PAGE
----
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It’s often said that breastfeeding (particularly while lying down at night) will cause tooth decay, just like letting a baby sleep with a bottle of milk can cause “baby bottle mouth.” Essentially, a valid link has not been made between breastfeeding (nighttime or otherwise) and cavities. However, breastfed babies can certainly get cavities, so good dental hygiene is important.
Before the use of the baby bottle, dental decay in baby teeth was rare. Two dentists, Dr. Brian Palmer and Dr. Harold Torney, have done extensive research on human skulls (from 500-1000 years ago) in their study of tooth decay in children. Of course these children were breastfed, probably for an extended length of time. Their research has led them to conclude that breastfeeding does not cause tooth decay.
One of the reasons for nighttime bottles causing tooth decay is the pooling of the liquid in baby’s mouth (where the milk/juice bathes baby’s teeth for long periods of time). Breastmilk is not thought to pool in the baby’s mouth in the same way as bottled milk because the milk doesn’t flow unless the baby is actively sucking. Also, milk from the breast enters the baby’s mouth behind the teeth. If the baby is actively sucking then he is also swallowing, so pooling breast milk in the baby’s mouth appears not to be an issue.
A bacteria (present in plaque) called Streptococcus mutans (S. mutans, or strep mutans) is thought to be the primary cause of tooth decay. These bacteria use food sugars to produce acid – this acid directly causes the decay. Strep mutans thrives in a combination of sugars, low amounts of saliva and a low ph-level in the saliva. A portion of the population (around 20%) is thought to have increased levels of this high acid producing bacteria, putting them at higher risk for developing dental decay. After your baby gets teeth, he can get this bacteria through saliva to saliva contact from mother (or other caregiver) to baby. To help prevent transfer of this bacteria to baby, avoid any saliva to saliva contact such as sharing spoons & cups, wet kisses on the mouth, chewing food for baby, or putting baby’s pacifier in your mouth. On the other hand, one study indicates that children of moms with high levels of strep mutans may actually have some protection (immunization) from decay through frequent saliva to saliva contact in the months before baby’s teeth erupt.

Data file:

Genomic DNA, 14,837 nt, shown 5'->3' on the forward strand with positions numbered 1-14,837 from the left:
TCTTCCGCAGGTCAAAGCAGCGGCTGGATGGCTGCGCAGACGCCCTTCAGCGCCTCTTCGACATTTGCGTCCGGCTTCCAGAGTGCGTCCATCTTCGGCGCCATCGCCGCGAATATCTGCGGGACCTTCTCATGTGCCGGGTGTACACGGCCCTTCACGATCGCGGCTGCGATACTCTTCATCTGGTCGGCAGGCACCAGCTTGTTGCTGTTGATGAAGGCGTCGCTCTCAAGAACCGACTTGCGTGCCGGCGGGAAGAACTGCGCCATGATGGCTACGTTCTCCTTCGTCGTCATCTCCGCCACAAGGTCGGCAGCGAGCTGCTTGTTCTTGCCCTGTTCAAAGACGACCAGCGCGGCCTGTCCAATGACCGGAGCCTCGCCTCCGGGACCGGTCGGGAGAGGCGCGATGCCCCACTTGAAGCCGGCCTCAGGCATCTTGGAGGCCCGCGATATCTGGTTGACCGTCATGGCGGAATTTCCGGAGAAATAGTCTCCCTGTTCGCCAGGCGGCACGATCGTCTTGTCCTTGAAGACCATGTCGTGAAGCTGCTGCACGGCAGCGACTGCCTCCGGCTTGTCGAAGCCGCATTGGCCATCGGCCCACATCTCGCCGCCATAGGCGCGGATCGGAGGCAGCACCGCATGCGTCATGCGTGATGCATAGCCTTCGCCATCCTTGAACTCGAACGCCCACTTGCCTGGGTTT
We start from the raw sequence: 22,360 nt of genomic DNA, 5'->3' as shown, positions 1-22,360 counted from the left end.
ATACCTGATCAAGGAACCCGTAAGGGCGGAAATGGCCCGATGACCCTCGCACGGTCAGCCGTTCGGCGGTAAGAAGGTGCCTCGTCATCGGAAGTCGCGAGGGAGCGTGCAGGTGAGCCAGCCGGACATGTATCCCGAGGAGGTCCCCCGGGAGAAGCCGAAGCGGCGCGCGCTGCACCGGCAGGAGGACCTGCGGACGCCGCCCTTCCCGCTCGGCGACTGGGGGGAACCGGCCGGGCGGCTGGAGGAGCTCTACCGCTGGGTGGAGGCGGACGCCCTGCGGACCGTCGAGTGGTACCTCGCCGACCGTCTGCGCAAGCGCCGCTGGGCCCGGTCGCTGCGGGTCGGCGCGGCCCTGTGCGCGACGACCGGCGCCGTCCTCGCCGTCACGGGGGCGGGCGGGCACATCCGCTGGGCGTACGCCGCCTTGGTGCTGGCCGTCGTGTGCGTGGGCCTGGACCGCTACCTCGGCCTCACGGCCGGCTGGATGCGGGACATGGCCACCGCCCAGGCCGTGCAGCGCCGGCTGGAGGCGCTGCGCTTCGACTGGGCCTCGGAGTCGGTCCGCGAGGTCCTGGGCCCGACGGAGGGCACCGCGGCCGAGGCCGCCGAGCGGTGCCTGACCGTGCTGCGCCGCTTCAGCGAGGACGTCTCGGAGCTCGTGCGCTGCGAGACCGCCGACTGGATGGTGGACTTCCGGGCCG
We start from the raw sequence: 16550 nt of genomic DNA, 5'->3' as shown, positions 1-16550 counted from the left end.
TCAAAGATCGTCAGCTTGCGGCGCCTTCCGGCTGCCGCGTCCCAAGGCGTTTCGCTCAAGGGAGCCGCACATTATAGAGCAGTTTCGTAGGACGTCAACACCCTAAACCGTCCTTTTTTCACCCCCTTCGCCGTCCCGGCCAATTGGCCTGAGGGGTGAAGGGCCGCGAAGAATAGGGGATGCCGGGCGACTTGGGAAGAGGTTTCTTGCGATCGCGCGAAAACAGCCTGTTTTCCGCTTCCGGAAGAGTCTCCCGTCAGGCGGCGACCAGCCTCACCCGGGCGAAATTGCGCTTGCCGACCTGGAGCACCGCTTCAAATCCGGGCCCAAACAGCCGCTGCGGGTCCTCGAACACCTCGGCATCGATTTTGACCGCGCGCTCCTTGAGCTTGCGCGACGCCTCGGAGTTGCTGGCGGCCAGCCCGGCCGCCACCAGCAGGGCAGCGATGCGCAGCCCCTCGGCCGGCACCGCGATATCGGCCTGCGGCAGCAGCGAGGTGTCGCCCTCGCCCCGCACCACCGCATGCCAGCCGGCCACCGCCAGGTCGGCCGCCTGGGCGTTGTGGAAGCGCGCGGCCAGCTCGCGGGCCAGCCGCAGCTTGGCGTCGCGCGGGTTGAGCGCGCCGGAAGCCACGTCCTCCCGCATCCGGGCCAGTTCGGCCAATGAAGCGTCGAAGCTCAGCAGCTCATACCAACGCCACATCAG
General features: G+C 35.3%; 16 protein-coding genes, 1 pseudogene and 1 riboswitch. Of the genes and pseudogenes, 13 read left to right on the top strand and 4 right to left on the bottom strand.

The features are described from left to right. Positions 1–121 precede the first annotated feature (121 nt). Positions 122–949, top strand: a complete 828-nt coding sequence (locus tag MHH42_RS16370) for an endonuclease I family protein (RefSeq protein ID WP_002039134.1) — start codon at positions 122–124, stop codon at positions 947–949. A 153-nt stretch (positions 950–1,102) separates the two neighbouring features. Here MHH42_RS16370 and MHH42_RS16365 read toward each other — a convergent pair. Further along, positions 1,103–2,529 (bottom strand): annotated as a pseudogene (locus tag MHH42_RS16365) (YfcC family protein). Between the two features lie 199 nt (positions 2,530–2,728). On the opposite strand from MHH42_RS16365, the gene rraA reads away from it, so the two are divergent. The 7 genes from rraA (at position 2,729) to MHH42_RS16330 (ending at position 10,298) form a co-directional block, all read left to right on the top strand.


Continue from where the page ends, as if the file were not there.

Per Brian Palmer, “Human milk alone does not cause dental caries. Infants exclusively breastfed are not immune to decay due to other factors that impact the infant’s risk for tooth decay. Decay causing bacteria (streptococcus mutans) is transmitted to the infant by way of parents, caregivers, and others” (Palmer 2002).